Atomic Show #139 – Dan Yurman, Charles Barton, Rod Adams discuss recent atomic envents
It has been more than a month since the last show. Many apologies. Dan Yurman and Charles Barton agreed to help me get back into the rhythm by chatting for a while about current atomic events.
We discussed a recent Moody’s special report on companies considering new nuclear power plants – not very positive, TVA nuclear plans, small reactors, the DOE semi-decision on a loan guarantee for The American Centrifuge Project proposed by USEC, and Russian energy deals in Turkey.
Podcast: Play in new window | Download (Duration: 1:20:05 — 36.7MB)
Subscribe: Google Podcasts | RSS
Cool! New ‘cast. Been a while. Now to download.
Whoa. 37 MB. Overnighter out here in the dialup sticks. Good to know it’s here though.
I enjoyed the conversation but in particular your comments about the possibility of achieve break-even conversion on the Uranium-Plutonium cycle. Charles Barton disagree expressing the common view that such breeding was only possible in the fast spectrum. I found some information about a possible light water breeder using the U-Pu cycle rather than the original LWBR on the U233-Th232 cycle. As far as I understand it, using the epithermal spectrum Pu 241 is a good fissile fuel so using this in combination with U238 to Pu 239 successful breeding may be established. What do you think, I am very interested in discovering more about achiveing break even in the epithermal spectrum.
Look forward to your response. Great show. Alex
Alex – Glad you enjoyed the show. There has indeed been a good deal of intellectual work done on achieving a breeding ratio of close to or even exceeding 1.0 using uranium-plutonium fuels in an epithermal spectrum. The key is in selecting just how moderated the core is – if you squeeze out some moderation and add more fuel material, you can achieve break even.
The Japanese have done some good work in this area. Here is one example paper:
One of the real keys here is to realize that there is no urgent need to produce a lot of excess fissile material. As we modify reactors to approach 1.0, the depletion rate of fissile material in the world slows down. If there is a finite amount of fissile material accessible, reactors with a conversion ratio close to 1 will move the resource depletion date way out to the right. That gives us plenty of time to develop other sources of competitive power that will enable human prosperity for millennia.
Alex – here is a presentation with some useful information for additional searches on the subject of thermal/epithermal breeding:
Nice discussion, I enjoyed it. In the discussion Dan refers to an EIA report regarding power uprates. He says that the 2009 EIA report estimates that 20% (20GW) will come from uprating of existing plants. I looked and searched but I couldn’t find a report that states this, can you provide a reference to this for me? The NRC maximum available uprates are the extended power uprates, which provide up to 20% addtional power. The largest uprates, 20%, have only occurred in BWRs, which is approximately 1/3 of the US fleet. Therefore, I don’t see how 20GW could be added and hence my interest in the reference to the EIA report. Thanks.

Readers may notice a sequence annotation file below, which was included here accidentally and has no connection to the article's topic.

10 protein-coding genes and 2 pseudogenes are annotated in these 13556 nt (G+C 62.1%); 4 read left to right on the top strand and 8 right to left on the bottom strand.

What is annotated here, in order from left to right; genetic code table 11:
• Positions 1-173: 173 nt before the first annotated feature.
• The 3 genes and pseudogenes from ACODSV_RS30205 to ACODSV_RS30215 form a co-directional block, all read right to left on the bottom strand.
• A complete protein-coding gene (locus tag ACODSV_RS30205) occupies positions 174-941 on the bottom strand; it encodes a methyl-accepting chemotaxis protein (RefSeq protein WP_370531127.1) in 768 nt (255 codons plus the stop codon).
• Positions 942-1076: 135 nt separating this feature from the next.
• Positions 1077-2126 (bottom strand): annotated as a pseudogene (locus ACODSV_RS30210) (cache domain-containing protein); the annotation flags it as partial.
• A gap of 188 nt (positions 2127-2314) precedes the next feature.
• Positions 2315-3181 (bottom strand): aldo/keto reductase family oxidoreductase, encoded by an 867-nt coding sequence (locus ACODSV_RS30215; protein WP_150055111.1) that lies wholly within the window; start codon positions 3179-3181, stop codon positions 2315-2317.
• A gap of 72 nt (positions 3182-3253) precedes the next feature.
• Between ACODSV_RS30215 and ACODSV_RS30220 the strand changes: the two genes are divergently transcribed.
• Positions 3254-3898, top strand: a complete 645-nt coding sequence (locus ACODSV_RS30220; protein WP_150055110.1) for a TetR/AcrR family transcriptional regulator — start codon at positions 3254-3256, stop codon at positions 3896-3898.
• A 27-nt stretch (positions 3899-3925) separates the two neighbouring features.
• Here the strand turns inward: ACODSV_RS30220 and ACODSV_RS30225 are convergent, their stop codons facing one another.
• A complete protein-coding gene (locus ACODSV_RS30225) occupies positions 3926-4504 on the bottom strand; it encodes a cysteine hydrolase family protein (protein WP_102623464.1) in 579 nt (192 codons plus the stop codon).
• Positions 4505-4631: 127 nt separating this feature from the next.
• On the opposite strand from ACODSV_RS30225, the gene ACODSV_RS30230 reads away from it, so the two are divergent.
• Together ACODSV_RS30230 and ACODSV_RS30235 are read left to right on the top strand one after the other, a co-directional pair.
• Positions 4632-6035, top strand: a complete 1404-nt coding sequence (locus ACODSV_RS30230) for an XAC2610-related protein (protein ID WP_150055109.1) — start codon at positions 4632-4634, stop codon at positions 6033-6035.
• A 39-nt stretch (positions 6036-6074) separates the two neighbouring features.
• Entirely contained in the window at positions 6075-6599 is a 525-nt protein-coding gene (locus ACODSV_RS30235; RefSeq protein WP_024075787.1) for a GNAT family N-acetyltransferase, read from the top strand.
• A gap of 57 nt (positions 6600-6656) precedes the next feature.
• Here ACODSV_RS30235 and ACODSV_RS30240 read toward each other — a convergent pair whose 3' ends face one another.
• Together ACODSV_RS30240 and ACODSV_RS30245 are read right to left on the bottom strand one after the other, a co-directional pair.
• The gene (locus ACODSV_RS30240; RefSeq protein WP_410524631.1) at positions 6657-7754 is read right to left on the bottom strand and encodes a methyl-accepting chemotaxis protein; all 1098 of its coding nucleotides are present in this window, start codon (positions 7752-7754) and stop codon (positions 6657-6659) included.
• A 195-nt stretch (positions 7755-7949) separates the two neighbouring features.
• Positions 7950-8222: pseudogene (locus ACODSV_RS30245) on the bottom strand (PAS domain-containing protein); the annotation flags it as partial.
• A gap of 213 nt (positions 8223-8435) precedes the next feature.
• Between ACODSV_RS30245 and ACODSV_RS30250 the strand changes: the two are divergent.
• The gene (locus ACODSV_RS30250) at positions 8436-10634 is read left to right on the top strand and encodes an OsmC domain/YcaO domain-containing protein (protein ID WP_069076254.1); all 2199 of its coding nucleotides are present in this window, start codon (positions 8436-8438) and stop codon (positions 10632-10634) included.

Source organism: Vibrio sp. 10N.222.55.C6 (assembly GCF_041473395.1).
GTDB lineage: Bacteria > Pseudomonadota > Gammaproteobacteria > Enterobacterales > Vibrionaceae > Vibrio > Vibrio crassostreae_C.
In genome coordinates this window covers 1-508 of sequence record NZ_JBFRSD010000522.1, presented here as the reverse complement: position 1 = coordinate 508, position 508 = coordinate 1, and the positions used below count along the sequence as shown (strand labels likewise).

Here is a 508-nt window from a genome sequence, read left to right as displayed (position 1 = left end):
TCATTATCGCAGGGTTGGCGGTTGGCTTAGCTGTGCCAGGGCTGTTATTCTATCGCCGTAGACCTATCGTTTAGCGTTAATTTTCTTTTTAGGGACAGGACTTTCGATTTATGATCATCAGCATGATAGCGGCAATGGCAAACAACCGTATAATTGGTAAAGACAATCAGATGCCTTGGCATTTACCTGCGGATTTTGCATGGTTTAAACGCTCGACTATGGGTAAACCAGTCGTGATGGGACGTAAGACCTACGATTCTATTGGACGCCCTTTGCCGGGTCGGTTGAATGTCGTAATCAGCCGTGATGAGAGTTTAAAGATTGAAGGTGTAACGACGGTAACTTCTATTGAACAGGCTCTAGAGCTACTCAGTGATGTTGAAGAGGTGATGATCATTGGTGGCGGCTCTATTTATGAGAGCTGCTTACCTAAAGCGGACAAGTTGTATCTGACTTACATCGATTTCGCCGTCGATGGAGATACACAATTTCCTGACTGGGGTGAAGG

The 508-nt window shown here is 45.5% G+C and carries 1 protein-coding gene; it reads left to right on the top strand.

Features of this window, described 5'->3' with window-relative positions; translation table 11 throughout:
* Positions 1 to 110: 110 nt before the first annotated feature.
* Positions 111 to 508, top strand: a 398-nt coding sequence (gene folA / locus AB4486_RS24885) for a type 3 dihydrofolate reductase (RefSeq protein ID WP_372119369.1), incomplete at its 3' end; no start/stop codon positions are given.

Thanks for the links Rod, Good reading. Hope these concepts get developed because many people I am sure would like to see us really getting into taking full advantage of the heavy metal’s energy density. Once this is done one a large scale then humanities energy requirements are effectively limitless. Alex
Getting a loan guarantee from the government sounds a lot like getting a loan from a bank. In order to get the loan, they first need to prove they don’t need it.
Here’s a link to an interesting in-depth presentation of the “Travelling Wave Reactor” concept presented by John Gilleland chief scientist with TerraPower, LLC:
If it works as advertised it could be a revolutionary “game changer” to such a degree that it may frighten off prospective utilities from committing to conventional fission project outlays.
Jess: perhaps Dan Yurman was referring to the potential power uprates made possible by annular fuel cores according to studies at MIT (50% for PWRs, ~23% for BWRs):
David Frum, former Bush speechwriter, discussed “betting the farm” sized investments that are a factor in holding back new nuclear in the US. He thinks increasing the size of utilities would help.
He followed up the next day with an answer to the “progressives” who claim to be baffled or surprised that many conservatives support nuclear.
Recent Comments from our Readers
The Clinton Nuclear Plant also in Illinois was shutdown essentially for almost 2 years before it was taken over by…
Good Podcast – Very informative One thing that was not discussed is how to deal with a particular fear that…
Renewables people are masters in marketing. Unreliable intermittent generators whose output is all over the place, and usually badly correlated…
Looking at their lineup, Westinghouse seems bound and determined to keep Gen IV in its “place” which is apparently the…
So they are developing a scaled down version of the AP1000, which is a scaled up version of the AP600,…